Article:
More R in HR

This article was first published on 14 August 2012 on the HR Tech Europe Blog

Look at most HR departments analyst teams and you’ll probably see extensive use of Excel to handle a wide variety of tasks from analysis, basic statistics and visualisation. Excel can certainly handle these tasks, but can be quite hard work and very hard to maintain quality. Some analysts use other tools, especially SPSS (probably given it’s popularity in university psychology departments) which certainly does many things better but does have weaknesses, cost being just one of them.

When I was starting OrganizationView I knew that getting an easy to use and powerful analytic platform was critical and during my conversations with many statisticians and analysts about their choices one tool kept coming up – R

R is a free statistical programming language that is rapidly becoming the standard in university departments and statistical teams in many big firms (especially in the ‘Big Data’ firms, life-sciences and finance sectors).

Is R really suitable for the HR analyst? To answer this question I spoke with Ajay Ohri, whose forthcoming book ‘R for Business Analytics‘ aims to answer this question.

“R is a statistical software but I’m not a statistician. I was an engineer who did an MBA and had a variety of commercial roles before starting my own consulting practice.”

We started by discussing the current landscape in HR.

“There is a lot of data out there and it’s stored in different formats. Spreadsheets have their uses but they’re limited in what they can do. The spreadsheet is bad when getting over 5000 or 10000 rows – it slows down. It’s just not designed for that. It was designed for much higher levels of interaction.

In the business world we really don’t need to know every row of data, we need to summarise it, we need to visualise it and put it into a powerpoint to show to colleagues or clients.”

Ajay and I discussed our initial experiences, common I guess to many, of downloading and starting R and being struck by the initial learning curve.

“My first thoughts were ‘this is R, it’s open source but it’s difficult to learn’. then I started to use Graphical User Interfaces – RCommander and Rattle. 

My book, which is written from the perspective of an ordinary guy who just wants to finish his project and go home on time. In every software there are tips and tricks that you learn over time. I’m just exposing this tricks. R isn’t too tough, you just need to use the right interface.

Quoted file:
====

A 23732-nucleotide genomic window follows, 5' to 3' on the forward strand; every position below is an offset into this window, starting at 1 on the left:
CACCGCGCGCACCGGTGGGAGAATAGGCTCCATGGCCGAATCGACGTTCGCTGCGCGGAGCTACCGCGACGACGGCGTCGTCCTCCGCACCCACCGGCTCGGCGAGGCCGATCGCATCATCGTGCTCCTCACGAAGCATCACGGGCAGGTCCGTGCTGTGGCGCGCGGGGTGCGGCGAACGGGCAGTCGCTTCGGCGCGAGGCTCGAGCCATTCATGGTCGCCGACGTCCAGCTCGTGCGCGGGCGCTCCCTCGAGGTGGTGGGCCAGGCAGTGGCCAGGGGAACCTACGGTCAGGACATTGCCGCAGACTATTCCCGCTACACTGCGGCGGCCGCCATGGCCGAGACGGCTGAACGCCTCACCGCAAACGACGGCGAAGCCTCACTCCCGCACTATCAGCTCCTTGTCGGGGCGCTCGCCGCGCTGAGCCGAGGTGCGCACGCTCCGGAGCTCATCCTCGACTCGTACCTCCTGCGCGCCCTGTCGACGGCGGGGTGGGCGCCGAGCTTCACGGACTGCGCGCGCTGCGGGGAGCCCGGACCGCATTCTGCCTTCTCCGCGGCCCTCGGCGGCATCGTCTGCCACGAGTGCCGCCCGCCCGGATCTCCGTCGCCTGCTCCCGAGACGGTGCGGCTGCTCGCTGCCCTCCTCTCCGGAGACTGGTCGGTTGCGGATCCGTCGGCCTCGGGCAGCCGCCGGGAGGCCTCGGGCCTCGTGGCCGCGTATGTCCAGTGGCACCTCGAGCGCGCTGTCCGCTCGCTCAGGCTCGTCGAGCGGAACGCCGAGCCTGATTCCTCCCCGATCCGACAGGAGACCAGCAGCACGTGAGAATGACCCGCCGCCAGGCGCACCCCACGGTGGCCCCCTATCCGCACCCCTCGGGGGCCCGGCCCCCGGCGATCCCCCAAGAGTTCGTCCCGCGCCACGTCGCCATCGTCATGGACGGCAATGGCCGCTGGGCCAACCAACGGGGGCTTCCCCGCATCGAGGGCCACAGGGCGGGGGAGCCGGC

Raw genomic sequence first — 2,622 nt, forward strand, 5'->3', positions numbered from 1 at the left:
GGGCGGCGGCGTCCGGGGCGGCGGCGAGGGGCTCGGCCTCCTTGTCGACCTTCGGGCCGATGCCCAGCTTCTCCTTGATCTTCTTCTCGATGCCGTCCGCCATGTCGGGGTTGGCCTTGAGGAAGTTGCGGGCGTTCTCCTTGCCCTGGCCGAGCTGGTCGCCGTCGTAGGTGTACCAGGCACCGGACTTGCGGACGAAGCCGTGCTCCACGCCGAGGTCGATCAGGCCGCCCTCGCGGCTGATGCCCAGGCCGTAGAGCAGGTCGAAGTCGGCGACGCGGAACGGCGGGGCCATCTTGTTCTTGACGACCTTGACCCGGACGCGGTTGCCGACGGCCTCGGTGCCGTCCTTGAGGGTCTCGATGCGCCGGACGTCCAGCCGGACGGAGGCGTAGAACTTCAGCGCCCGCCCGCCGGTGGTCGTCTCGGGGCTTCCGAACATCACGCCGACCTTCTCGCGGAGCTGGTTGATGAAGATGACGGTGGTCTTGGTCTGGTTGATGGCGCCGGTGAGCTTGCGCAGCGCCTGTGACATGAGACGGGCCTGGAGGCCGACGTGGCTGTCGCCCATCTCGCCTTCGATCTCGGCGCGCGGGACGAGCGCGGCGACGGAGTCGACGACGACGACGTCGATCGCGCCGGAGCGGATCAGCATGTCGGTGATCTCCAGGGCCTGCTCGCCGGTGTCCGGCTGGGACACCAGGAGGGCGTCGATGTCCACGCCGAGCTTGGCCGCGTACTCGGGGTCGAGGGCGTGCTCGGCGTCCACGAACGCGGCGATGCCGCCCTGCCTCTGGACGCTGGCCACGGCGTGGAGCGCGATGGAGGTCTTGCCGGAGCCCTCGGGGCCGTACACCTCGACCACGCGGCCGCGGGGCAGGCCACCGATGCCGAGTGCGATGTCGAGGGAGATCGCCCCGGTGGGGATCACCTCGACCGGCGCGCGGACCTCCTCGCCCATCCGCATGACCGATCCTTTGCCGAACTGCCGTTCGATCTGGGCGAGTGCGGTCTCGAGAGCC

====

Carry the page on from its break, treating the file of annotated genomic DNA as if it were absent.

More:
For those analysts used to a tool like SPSS then offers a GUI solution which is very close to the SPSS experience. Deducer is also meant for visualising using ggplot meaning that you can do some very sophisticated things without learning a line of code.”

Deducer wasn’t a tool I was familiar with before speaking to Ajay, my previous GUI of choice being the development environment RStudio. One area that I will certainly use it for in future is designing and producing visualisations for print. In a matter of minutes I had uploaded a big survey dataset, created a very good looking and sophisticated visualisation and saved it as a pdf which I could perfect in a tool like Illustrator. 

Whilst R can handle the routine tasks that an analyst needs to do with ease, and often with a fair degree of elegance, it really starts to come into its own when you want to extend it via the available packages. As Ajay notes..

“The beauty of R is that there are 3500 different packages. It’s like the top 500 universities in the world giving you software for free.”

R is one of the tools we use for building models and seeing populations in new ways. For example we’re firm believers in segmenting the workforce based on their similarities of behaviour or opinions using clustering techniques. Ajay recommends the GUI Rattle for clustering.

After speaking to Ajay, I wish that I had known some of his tips and tricks when I started my R journey a few years ago. As he notes.

“The great thing about R is that it cuts down the software budget to zero, and with GUIs like deducer cut down training to weeks. You can quickly move from spreadsheet world to being able to build models and predicting outcomes.”